The Supreme Court ruled Monday that a
public law school in California could deny recognition of a student
group that bans gay students from membership.
The Christian Legal Society (CLS) was
rejected as a registered student group at the University of
California's Hastings College of Law in San Francisco because it
banned gay students from membership.
Officers and voting members of the
socially conservative group are required to sign a “statement of
faith” prohibiting “fornication, adultery and homosexual
The college's decision excluded the
group from receiving school funding and other benefits, which the
group argued was a violation of its First Amendment right of
Writing for the court's majority,
Justice Ruth Bader Ginsburg disagreed: “Compliance with Hastings'
all-comers policy, we conclude, is a reasonable, viewpoint-neutral
condition on access to the student-organization forum. In requiring
CLS – in common with all other student organizations – to choose
between welcoming all students and forgoing the benefits of official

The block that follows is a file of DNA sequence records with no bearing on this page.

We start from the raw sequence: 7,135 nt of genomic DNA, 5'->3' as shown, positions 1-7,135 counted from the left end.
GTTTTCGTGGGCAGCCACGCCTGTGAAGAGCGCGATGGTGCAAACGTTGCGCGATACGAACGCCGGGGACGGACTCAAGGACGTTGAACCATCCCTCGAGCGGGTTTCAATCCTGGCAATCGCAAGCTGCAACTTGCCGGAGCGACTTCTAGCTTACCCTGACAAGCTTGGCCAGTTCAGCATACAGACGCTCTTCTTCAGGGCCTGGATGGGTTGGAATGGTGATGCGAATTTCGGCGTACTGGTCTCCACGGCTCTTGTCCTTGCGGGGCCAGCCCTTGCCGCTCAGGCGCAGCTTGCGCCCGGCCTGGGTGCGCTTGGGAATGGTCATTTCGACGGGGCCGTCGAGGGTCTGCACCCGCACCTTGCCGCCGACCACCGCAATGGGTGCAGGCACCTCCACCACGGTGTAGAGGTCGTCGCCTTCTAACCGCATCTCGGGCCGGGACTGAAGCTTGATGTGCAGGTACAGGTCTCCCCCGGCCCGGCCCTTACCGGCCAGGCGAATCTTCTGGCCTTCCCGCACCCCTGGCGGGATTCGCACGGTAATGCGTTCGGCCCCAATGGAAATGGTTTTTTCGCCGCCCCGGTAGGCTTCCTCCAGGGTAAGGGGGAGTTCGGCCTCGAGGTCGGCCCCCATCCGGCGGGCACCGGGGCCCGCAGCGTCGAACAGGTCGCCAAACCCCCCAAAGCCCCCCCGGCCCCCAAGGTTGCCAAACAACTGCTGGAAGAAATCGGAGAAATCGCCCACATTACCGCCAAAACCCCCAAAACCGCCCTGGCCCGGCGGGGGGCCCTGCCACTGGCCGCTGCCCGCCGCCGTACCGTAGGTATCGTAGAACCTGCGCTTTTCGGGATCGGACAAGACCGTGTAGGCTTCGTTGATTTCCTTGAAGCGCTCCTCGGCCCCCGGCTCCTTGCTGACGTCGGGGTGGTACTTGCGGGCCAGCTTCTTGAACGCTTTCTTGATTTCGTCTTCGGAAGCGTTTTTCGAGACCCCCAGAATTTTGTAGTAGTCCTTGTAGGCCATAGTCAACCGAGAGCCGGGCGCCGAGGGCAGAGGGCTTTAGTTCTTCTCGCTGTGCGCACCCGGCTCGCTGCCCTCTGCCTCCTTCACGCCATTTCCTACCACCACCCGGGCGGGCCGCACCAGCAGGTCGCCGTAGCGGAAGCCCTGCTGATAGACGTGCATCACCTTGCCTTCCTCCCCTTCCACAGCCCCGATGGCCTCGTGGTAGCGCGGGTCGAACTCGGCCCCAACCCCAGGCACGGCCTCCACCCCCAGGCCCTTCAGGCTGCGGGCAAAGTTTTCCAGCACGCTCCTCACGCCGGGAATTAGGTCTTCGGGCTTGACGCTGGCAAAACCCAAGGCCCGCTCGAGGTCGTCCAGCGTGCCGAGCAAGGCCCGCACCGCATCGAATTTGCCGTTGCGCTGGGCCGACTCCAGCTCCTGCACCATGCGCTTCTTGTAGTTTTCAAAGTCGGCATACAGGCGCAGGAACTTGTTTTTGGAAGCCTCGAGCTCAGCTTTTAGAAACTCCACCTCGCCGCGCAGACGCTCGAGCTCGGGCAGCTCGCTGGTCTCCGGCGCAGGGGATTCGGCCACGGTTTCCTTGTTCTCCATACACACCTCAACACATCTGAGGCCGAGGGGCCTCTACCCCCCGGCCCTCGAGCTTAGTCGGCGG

recognition, we hold, Hastings did not transgress constitutional
limitations. CLS, it bears emphasis, seeks not parity with other
organizations, but a preferential exemption from Hastings' policy.”
Justice Samuel A. Alito was joined by
Chief Justice John G. Roberts and Justices Antonin Scalia and
Clarence Thomas in his dissent.
Alito called the ruling “a serious
setback for freedom of expression in this country.”
The decision is good news for gay
rights advocates who worry about the conservative leanings of the
court as three cases wend their way to the Supreme Court. All of the
cases involve the right of gay and lesbian couples to marry.
Two of the cases challenge the federal
Defense of Marriage Act (DOMA), which blocks married gay couples from
accessing federal benefits, while a
third questions the constitutionality of California's gay marriage
ban, Proposition 8.
Advocates fear that a loss in the
Supreme Court would irreparably harm the gay marriage movement in the
Last week, the
court ruled in favor of gay rights advocates seeking to release the
names of signers to a Washington ballot measure that sought to repeal
a gay rights law.